Newswise — LOS ANGELES (April 27, 2022) -- Patients who lose a part of their jaw—whether from injury, infection, disease, or as a side effect of cancer treatment—can have the missing jawbone replaced through reconstruction. But most are left with a life-altering dilemma: Their new jaw is missing its teeth. That isn’t the case, however, for those treated by Cedars-Sinai’s “jaw-in-a-day” team.
The team—a partnership between Cedars-Sinai and the Los Angeles Center for Oral & Maxillofacial Surgery—is one of just a handful across the country performing a relatively new procedure where patients receive a jaw replacement complete with dental implants in one surgery.
“People who have a traditional jaw reconstruction get a new jawbone, but it isn’t very functional,” said oral/maxillofacial surgeon Steven Kupferman, DMD, MD. “The jaw is meant to talk and chew, and without teeth, it can’t do those things as well.”
A Tricky Reconstruction
In the traditional jaw-replacement procedure—called fibula free flap surgery—the surgeon replaces the damaged jawbone with a section of bone cut from the fibula, the outer bone in the lower leg, which can be removed without compromising the patient’s ability to walk.
It is possible for patients to have dental implants added to the jaw in a separate procedure, but head and neck surgeon Jon Mallen-St. Clair, MD, PhD, who has performed many fibula free flap procedures, said that rarely happens.
“The patient may be worn out from going through that major reconstruction operation,” Mallen-St. Clair said. “And the oral surgeon could be worried about damaging the transplanted fibula while placing the implants.”
Head and neck cancer patients often face additional challenges. If a cancer patient is treated with radiation after reconstruction, the new jawbone often is too weak to heal around dental implants. As a result, some cancer patients can have their disease treated and their jawbone reconstructed but will never have teeth again.
A Team Approach
For many patients, jaw-in-a-day offers an alternative.
The Cedars-Sinai team first meets with biomedical engineers to preplan each patient’s procedure. The engineers use CT scans of the patient’s jaw and fibula and an intraoral scan of the patient’s teeth. The scans are used to create 3D-printed custom guides to help surgeons cut the bones and place the dental implants. A titanium plate is custom fabricated for each patient to help hold the transplanted bone in place.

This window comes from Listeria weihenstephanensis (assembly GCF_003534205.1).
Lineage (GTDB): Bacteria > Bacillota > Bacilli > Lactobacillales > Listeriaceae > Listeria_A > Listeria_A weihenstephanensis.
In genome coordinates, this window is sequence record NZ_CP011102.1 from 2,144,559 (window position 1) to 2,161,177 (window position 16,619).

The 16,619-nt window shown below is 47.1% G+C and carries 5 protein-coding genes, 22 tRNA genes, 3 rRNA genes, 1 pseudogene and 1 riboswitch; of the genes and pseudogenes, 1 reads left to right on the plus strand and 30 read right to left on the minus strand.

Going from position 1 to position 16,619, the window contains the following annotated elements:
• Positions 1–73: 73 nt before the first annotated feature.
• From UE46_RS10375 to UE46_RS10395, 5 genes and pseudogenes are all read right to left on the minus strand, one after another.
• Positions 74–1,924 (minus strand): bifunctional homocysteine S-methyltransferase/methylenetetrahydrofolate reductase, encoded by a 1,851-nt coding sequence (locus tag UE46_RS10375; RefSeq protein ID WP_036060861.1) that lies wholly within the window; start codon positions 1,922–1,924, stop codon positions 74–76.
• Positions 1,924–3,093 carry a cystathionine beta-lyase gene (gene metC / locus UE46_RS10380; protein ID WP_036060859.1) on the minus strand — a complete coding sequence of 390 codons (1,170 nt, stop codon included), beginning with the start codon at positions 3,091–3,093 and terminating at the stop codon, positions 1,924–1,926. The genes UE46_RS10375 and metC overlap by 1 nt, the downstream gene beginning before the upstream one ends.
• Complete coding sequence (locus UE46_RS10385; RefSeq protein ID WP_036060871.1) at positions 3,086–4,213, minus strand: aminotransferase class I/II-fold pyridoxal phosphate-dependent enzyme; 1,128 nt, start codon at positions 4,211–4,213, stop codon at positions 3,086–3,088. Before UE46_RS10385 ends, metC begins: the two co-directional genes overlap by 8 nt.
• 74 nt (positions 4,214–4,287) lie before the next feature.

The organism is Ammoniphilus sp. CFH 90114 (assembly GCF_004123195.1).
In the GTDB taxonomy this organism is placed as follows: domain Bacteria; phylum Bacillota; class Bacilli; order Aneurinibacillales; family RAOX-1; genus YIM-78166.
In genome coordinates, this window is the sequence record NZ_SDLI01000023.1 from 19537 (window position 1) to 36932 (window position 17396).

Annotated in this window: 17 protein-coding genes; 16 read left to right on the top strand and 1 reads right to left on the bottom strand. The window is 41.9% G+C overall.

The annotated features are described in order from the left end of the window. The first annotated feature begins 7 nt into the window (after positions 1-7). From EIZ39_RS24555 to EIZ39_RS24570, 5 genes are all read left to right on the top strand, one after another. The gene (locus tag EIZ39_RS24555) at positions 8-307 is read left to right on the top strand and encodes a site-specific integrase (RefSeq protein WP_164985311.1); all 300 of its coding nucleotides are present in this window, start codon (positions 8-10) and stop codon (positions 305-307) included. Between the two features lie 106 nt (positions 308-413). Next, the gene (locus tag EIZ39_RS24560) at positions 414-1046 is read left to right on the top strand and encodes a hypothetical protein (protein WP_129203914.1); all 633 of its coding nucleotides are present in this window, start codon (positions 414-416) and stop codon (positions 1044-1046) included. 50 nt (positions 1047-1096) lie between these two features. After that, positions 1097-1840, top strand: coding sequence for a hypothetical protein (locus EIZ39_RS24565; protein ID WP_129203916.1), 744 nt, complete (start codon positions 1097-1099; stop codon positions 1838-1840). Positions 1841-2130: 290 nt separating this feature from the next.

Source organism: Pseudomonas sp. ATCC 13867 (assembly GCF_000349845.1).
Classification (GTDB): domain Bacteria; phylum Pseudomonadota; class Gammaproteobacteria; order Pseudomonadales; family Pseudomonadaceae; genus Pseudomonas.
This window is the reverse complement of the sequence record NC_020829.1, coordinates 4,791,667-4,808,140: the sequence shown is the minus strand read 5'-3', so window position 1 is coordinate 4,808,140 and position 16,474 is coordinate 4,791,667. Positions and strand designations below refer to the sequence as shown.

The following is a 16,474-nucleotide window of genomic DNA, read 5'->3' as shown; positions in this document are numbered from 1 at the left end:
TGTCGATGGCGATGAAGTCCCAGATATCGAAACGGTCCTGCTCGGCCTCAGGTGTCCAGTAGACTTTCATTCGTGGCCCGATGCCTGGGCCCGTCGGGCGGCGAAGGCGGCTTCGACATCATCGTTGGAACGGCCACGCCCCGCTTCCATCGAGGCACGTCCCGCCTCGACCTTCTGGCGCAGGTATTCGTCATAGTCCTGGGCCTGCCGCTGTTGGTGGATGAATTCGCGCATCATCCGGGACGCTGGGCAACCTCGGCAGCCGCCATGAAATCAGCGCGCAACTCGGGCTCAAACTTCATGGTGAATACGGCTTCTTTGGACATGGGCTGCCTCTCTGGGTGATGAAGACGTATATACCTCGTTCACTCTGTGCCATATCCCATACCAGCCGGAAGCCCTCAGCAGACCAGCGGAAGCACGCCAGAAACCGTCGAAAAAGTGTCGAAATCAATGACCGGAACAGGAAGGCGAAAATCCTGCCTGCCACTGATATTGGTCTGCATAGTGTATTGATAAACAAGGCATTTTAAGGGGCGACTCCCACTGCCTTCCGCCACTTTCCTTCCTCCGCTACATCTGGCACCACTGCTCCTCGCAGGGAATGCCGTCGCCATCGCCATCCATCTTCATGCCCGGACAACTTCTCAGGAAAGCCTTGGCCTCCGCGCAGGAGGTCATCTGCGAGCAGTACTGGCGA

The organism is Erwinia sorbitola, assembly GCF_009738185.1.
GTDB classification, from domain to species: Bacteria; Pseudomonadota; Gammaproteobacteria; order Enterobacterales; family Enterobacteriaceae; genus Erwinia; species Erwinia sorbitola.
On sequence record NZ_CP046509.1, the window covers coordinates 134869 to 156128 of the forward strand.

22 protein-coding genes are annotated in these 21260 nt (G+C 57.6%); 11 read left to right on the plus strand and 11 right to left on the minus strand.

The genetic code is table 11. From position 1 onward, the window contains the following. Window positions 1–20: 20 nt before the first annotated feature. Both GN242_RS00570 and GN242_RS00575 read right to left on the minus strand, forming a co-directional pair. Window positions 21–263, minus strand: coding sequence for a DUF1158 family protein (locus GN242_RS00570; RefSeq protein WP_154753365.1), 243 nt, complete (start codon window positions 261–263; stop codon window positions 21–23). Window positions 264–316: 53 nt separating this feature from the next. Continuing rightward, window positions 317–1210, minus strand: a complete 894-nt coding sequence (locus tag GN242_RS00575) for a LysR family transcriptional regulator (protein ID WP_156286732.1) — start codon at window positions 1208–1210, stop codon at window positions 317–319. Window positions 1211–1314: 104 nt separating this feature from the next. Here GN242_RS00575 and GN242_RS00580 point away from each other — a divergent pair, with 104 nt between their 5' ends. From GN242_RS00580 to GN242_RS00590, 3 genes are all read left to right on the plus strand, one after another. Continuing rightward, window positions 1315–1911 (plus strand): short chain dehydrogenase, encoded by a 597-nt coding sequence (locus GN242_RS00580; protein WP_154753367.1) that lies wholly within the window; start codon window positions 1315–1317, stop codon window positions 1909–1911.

During the surgical procedure, which can last 10-15 hours, the surgeons use the custom guides to place dental implants in the fibula bone while it is still attached to the leg. They then remove the damaged jawbone, cut and move the section of fibula into place, and connect the blood vessels and nerves to the transplanted bone.
Preplanning also reduces the time the bone being transplanted is left without blood supply, called ischemia time.
“The longer the ischemia time, the greater chance the reconstruction will fail,” said Lee. “Without preplanning, it could take two to three hours to reshape the fibula bone to fit the jaw and shape a plate to hold it in place. During jaw-in-a-day, thanks to our cutting guides and prefitted plates, ischemia time is about 30 minutes.”
Recovery and Results
Following the procedure, the patient spends a few days in the intensive care unit, and a few more in the hospital.
“The bone graft takes about three months to fully fuse into place,” Mallen-St. Clair said. “Once that is complete, the patient can receive the final prosthetic teeth, which should function like any other tooth in the mouth.”
The Cedars-Sinai team has been doing about one jaw-in-a-day procedure a month, Lee said.
Virtually anyone needing a jaw reconstruction is a candidate for the procedure, and while some surgeons focus mainly on replacing the jawbone, Mallen-St. Clair said dental implants are too important to overlook.
“It's like night and day, the quality of life afterward,” Mallen-St. Clair said. “It's unbelievable how much difference the teeth make.”
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